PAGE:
I setup the whole prototype on a breadboard as you can see above. The power comes from a lab power source which I set to 9 volts. The device is split into five parts:
- Controller (Arduino Uno + Data Logger Shield)
- Signal LED
- Digital to analog converter (DAC)
- Amplifier + Speaker
There is not much to say about the controller. You find the connection diagram below. The digital lines 10, 11, 12 and 13 are already used by the data logger shield to access the SD-Card, also analog input 4 and 5 are used for the real time clock on this shield.
The microcontroller is powered with 9V from the lab power source over the VIN pin. The 5V output is used to power the sensor and the DAC. I labeled the power sources with +5V and +9V to specify at which power source they are attached.
The sensor is attached to the regulated 5V power from the Arduino board. This sensor provides up to 100µA current on the sensor output pin, therefore I put a 1kΩ resistor in front of the analog input to limit the current to 5mA. A second 56kΩ resistor to pull the port down if there is no signal from the sensor.
The Signal LED
Another really simple part of the circuit. There are two different resistors to create a equal brightness of both LED.
Digital to Analog Converter
The DAC is not connected to the default pins for SPI because there is a conflict with the SD card. Even if the chip select signal is operated correctly, the clocks sent to the DAC seem to confuse some SD cards. Therefore I used the digital outputs on pin 2-6 to serve the DAC and implemented the SPI protocol manually. This is not as fast as the SPI port, but there is no second dedicated SPI port and the transfer rate is fast enough.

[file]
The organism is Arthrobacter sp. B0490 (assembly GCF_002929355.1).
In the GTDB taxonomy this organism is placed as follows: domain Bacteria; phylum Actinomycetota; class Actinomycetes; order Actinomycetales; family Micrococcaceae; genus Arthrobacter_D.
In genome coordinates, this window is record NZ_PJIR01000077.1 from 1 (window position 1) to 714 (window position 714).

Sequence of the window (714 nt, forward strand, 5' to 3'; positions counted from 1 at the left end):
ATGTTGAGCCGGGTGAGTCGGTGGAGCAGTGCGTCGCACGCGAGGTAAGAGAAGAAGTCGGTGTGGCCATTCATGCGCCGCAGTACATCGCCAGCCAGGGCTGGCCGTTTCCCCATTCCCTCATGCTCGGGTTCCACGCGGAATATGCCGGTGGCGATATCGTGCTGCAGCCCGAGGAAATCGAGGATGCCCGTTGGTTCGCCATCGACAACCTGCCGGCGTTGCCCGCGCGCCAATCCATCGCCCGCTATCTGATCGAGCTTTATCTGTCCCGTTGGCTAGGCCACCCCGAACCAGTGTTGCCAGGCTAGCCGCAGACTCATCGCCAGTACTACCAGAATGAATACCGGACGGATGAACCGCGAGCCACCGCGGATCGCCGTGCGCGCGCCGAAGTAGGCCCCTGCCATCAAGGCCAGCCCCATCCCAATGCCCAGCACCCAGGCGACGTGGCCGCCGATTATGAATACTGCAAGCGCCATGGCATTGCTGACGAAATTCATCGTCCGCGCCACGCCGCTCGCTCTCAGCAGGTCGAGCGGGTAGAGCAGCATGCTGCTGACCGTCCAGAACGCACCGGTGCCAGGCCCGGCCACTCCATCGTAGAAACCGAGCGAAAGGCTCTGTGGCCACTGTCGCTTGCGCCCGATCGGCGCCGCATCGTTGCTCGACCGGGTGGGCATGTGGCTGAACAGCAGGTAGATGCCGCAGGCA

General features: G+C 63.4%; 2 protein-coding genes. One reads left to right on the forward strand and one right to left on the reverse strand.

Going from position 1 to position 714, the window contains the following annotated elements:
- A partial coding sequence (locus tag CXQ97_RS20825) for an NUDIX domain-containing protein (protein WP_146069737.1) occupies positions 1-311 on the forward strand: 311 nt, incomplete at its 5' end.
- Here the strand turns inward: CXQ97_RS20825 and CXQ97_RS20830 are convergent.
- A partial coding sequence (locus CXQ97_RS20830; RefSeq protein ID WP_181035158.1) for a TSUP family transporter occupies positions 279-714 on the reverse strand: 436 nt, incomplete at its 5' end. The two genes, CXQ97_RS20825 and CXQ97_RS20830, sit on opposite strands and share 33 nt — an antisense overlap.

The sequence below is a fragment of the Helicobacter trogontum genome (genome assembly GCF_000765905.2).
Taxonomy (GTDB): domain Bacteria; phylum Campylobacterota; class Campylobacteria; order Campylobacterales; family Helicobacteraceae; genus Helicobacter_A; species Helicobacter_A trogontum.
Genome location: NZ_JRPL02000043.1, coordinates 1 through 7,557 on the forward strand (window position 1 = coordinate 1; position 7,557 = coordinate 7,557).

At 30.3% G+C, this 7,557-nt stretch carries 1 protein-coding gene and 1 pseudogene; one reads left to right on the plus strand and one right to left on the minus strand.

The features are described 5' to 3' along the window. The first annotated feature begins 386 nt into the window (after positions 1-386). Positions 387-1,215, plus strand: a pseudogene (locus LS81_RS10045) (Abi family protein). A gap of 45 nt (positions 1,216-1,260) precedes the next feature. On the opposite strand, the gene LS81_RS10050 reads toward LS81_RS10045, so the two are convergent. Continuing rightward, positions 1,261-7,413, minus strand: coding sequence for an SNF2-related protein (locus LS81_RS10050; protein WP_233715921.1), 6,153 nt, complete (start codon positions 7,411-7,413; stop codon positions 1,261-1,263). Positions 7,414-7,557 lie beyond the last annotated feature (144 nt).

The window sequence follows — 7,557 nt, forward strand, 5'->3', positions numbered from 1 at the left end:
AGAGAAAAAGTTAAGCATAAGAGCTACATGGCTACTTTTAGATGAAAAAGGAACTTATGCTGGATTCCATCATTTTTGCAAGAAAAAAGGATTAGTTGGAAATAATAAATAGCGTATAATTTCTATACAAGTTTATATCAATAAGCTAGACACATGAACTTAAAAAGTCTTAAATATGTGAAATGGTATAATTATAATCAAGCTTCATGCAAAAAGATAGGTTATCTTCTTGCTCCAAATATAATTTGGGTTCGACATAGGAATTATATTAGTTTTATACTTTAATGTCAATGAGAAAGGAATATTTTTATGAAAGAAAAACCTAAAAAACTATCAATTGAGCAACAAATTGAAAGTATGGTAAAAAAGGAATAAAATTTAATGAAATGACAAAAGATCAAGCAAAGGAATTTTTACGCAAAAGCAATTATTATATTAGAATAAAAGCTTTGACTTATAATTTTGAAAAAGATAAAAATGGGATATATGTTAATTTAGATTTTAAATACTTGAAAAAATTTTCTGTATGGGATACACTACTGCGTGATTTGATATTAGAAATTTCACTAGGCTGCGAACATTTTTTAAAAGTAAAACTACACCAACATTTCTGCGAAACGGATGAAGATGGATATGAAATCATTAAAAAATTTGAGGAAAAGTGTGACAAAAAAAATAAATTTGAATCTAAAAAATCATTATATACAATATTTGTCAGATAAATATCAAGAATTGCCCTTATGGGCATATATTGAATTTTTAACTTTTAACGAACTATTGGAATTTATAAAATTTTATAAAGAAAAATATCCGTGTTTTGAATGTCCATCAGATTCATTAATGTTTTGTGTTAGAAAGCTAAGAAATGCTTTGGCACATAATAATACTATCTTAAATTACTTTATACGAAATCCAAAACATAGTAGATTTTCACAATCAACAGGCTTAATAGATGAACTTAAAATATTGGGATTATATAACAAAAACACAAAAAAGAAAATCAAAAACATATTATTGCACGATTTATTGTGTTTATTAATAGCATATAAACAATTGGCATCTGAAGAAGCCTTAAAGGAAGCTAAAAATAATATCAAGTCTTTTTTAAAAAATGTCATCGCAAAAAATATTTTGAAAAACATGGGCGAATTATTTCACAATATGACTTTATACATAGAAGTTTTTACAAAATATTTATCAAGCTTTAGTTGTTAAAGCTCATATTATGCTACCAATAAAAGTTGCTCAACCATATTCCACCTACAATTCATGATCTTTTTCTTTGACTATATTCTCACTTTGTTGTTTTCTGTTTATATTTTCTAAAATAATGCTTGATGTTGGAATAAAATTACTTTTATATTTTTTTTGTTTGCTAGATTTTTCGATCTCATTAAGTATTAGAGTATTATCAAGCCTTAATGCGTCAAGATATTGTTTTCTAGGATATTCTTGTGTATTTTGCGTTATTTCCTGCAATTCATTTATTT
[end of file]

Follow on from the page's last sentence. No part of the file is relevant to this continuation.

The capacitor C4 should stabilize the voltage, but actually there is noise from the microcontroller and I have no clue how to filter it.
Amplifier + Speaker
This was the part which took most of the time to design, just because I made wrong assumptions about the amplifier IC. With the help of Stack Exchange I could solve the problems and got a working circuit.
The output of the DAC is between 0V and 4V, this is way too much for the amplifier which requires maximum ±0.4V at the input. Therefore I put the capacitor C6 after the DAC to filter the DC parts and the resistor R4 and R1 to bring the signal in the right range for the input. C6, C2, R4 and R1 also build a band pass filter which reduces a lot of noise from the microcontroller.
There is a second filter on the output side, with C1, C5 and R5. Actually everything is working really well, there is no hearable noise if the audio signal is on 0V.
Meanwhile, I replaced the
LM386N-1 which the
TDA 7052, which has more power and a better sound output. I did a few changes to the schema. Here the final versions:
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